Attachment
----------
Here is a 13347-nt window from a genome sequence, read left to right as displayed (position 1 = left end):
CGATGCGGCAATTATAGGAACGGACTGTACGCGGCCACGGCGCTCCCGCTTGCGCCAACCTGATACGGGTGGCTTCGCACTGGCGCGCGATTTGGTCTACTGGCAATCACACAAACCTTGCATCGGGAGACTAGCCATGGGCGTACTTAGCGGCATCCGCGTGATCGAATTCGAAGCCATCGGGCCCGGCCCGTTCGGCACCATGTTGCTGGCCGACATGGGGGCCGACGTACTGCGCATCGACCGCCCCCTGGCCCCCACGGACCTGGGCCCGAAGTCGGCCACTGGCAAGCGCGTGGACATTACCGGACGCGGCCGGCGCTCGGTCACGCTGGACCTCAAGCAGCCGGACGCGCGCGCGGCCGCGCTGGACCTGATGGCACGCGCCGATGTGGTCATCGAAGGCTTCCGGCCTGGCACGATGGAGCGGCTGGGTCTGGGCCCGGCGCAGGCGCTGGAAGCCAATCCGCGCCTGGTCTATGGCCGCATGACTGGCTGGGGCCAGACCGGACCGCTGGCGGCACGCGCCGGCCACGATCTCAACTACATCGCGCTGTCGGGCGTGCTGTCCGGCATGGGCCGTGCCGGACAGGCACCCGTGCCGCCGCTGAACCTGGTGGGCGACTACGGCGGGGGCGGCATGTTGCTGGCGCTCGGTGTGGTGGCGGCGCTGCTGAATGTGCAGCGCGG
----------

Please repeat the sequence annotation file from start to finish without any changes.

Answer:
Here is a 13347-nt window from a genome sequence, read left to right as displayed (position 1 = left end):
CGATGCGGCAATTATAGGAACGGACTGTACGCGGCCACGGCGCTCCCGCTTGCGCCAACCTGATACGGGTGGCTTCGCACTGGCGCGCGATTTGGTCTACTGGCAATCACACAAACCTTGCATCGGGAGACTAGCCATGGGCGTACTTAGCGGCATCCGCGTGATCGAATTCGAAGCCATCGGGCCCGGCCCGTTCGGCACCATGTTGCTGGCCGACATGGGGGCCGACGTACTGCGCATCGACCGCCCCCTGGCCCCCACGGACCTGGGCCCGAAGTCGGCCACTGGCAAGCGCGTGGACATTACCGGACGCGGCCGGCGCTCGGTCACGCTGGACCTCAAGCAGCCGGACGCGCGCGCGGCCGCGCTGGACCTGATGGCACGCGCCGATGTGGTCATCGAAGGCTTCCGGCCTGGCACGATGGAGCGGCTGGGTCTGGGCCCGGCGCAGGCGCTGGAAGCCAATCCGCGCCTGGTCTATGGCCGCATGACTGGCTGGGGCCAGACCGGACCGCTGGCGGCACGCGCCGGCCACGATCTCAACTACATCGCGCTGTCGGGCGTGCTGTCCGGCATGGGCCGTGCCGGACAGGCACCCGTGCCGCCGCTGAACCTGGTGGGCGACTACGGCGGGGGCGGCATGTTGCTGGCGCTCGGTGTGGTGGCGGCGCTGCTGAATGTGCAGCGCGG